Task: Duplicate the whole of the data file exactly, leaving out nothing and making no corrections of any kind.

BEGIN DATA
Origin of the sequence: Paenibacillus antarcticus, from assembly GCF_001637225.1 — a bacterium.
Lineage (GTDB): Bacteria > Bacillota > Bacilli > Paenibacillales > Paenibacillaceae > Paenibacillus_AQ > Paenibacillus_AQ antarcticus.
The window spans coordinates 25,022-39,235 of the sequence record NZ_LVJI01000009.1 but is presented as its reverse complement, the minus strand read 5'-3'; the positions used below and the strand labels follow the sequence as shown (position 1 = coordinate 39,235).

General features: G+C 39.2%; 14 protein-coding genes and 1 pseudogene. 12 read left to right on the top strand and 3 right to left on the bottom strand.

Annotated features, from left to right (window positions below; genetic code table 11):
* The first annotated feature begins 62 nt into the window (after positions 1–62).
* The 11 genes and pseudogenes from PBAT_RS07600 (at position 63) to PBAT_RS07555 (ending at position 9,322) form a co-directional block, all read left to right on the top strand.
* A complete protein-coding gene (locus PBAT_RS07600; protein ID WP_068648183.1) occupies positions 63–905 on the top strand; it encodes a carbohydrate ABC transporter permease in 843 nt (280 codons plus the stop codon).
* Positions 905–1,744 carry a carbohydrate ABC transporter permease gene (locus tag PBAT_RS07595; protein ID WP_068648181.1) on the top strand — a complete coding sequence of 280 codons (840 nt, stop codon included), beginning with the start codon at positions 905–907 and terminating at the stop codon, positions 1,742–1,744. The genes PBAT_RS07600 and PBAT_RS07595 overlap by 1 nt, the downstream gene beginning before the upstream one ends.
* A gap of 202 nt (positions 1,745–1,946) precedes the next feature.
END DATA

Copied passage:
Origin of the sequence: Paenibacillus antarcticus, from assembly GCF_001637225.1 — a bacterium.
Lineage (GTDB): Bacteria > Bacillota > Bacilli > Paenibacillales > Paenibacillaceae > Paenibacillus_AQ > Paenibacillus_AQ antarcticus.
The window spans coordinates 25,022-39,235 of the sequence record NZ_LVJI01000009.1 but is presented as its reverse complement, the minus strand read 5'-3'; the positions used below and the strand labels follow the sequence as shown (position 1 = coordinate 39,235).

General features: G+C 39.2%; 14 protein-coding genes and 1 pseudogene. 12 read left to right on the top strand and 3 right to left on the bottom strand.

Annotated features, from left to right (window positions below; genetic code table 11):
* The first annotated feature begins 62 nt into the window (after positions 1–62).
* The 11 genes and pseudogenes from PBAT_RS07600 (at position 63) to PBAT_RS07555 (ending at position 9,322) form a co-directional block, all read left to right on the top strand.
* A complete protein-coding gene (locus PBAT_RS07600; protein ID WP_068648183.1) occupies positions 63–905 on the top strand; it encodes a carbohydrate ABC transporter permease in 843 nt (280 codons plus the stop codon).
* Positions 905–1,744 carry a carbohydrate ABC transporter permease gene (locus tag PBAT_RS07595; protein ID WP_068648181.1) on the top strand — a complete coding sequence of 280 codons (840 nt, stop codon included), beginning with the start codon at positions 905–907 and terminating at the stop codon, positions 1,742–1,744. The genes PBAT_RS07600 and PBAT_RS07595 overlap by 1 nt, the downstream gene beginning before the upstream one ends.
* A gap of 202 nt (positions 1,745–1,946) precedes the next feature.